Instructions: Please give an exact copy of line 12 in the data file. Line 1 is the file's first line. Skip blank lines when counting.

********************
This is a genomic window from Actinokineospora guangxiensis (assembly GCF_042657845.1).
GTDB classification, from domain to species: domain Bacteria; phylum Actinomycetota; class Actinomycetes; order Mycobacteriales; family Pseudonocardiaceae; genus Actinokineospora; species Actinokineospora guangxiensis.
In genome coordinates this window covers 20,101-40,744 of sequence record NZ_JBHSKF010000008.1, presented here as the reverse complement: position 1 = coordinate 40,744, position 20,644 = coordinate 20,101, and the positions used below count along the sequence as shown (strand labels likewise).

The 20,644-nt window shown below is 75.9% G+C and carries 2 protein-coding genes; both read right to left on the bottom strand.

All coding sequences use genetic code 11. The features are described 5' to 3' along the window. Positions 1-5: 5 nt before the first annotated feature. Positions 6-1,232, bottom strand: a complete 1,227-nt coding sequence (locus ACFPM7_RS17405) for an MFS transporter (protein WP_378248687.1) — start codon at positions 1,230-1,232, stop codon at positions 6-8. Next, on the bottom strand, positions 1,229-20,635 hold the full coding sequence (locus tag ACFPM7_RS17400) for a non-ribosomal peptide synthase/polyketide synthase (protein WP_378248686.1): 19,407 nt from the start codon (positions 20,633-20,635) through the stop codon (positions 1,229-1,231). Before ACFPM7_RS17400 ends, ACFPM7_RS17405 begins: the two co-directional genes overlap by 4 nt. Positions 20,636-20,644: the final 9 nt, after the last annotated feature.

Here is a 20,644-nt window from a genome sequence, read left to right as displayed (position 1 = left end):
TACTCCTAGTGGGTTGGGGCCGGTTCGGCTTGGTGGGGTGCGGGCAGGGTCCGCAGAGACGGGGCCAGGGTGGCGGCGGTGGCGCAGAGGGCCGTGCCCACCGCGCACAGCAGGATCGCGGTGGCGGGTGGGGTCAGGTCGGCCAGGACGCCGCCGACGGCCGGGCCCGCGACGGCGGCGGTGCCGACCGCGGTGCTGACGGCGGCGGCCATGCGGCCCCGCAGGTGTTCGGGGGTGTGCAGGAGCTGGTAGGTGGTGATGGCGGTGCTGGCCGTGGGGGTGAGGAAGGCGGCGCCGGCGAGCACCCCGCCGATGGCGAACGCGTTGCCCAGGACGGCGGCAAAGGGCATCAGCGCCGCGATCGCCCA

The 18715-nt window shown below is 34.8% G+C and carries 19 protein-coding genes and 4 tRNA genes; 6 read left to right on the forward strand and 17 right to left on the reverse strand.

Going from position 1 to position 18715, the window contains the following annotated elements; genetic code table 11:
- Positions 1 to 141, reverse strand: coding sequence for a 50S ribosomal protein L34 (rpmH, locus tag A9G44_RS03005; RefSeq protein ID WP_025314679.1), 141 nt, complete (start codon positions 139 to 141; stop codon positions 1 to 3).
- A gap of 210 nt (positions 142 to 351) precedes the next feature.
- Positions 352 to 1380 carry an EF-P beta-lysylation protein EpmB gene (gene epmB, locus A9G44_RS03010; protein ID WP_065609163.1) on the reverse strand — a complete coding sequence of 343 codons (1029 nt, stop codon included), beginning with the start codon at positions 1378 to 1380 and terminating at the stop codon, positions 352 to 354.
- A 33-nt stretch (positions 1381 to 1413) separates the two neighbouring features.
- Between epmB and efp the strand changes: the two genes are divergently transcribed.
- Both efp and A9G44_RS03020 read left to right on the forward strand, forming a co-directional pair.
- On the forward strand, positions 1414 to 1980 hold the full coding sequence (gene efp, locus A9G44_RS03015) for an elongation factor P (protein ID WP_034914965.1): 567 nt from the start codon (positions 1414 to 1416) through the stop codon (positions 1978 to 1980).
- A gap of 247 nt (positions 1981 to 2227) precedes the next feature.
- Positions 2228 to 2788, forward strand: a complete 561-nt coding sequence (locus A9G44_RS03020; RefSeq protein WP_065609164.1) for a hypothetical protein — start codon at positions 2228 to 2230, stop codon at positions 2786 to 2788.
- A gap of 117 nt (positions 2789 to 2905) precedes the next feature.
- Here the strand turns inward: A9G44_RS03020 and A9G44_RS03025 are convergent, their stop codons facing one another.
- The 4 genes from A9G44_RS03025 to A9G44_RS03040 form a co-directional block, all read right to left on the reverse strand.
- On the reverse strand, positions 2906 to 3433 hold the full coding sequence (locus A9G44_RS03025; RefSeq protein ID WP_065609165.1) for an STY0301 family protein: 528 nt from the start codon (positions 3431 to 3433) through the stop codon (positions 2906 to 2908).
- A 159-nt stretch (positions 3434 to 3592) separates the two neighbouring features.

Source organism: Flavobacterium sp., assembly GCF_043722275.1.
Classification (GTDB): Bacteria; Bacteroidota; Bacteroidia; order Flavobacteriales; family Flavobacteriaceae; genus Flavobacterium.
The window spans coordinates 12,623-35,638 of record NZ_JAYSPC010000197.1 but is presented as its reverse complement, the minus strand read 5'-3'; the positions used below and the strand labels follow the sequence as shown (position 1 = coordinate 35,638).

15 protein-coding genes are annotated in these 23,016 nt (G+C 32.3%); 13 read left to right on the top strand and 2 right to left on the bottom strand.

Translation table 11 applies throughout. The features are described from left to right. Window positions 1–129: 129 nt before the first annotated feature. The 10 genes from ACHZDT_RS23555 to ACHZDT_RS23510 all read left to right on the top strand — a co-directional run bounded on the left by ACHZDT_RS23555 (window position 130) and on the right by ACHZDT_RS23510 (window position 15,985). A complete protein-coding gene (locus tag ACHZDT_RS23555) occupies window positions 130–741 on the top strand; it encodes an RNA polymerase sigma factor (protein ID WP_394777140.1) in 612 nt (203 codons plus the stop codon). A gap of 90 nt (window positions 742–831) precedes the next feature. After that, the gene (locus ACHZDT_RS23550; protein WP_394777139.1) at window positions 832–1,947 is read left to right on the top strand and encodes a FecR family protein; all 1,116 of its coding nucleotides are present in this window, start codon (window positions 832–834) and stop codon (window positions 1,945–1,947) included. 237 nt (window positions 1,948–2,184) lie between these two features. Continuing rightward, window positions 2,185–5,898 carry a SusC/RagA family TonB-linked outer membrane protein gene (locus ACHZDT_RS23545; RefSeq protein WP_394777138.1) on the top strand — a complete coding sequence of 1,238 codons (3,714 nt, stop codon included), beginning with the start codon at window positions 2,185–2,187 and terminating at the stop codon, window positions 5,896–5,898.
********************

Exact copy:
- Positions 352 to 1380 carry an EF-P beta-lysylation protein EpmB gene (gene epmB, locus A9G44_RS03010; protein ID WP_065609163.1) on the reverse strand — a complete coding sequence of 343 codons (1029 nt, stop codon included), beginning with the start codon at positions 1378 to 1380 and terminating at the stop codon, positions 352 to 354.